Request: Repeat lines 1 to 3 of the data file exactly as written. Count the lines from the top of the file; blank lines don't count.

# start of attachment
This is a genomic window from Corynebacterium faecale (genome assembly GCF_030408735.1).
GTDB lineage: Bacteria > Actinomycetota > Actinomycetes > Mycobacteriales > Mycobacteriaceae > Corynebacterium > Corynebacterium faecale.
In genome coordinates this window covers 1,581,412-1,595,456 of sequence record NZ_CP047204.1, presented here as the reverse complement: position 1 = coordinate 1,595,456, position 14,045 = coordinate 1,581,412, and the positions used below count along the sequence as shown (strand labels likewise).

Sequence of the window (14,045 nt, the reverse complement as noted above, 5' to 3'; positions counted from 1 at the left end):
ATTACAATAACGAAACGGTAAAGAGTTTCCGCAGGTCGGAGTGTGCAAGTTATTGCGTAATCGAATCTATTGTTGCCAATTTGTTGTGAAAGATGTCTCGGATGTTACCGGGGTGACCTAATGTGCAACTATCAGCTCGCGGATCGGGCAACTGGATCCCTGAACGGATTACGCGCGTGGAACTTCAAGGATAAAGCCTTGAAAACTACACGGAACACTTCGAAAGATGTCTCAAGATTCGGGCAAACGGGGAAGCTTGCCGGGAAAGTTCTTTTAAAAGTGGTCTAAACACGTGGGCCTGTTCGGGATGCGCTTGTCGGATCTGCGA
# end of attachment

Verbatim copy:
This is a genomic window from Corynebacterium faecale (genome assembly GCF_030408735.1).
GTDB lineage: Bacteria > Actinomycetota > Actinomycetes > Mycobacteriales > Mycobacteriaceae > Corynebacterium > Corynebacterium faecale.
In genome coordinates this window covers 1,581,412-1,595,456 of sequence record NZ_CP047204.1, presented here as the reverse complement: position 1 = coordinate 1,595,456, position 14,045 = coordinate 1,581,412, and the positions used below count along the sequence as shown (strand labels likewise).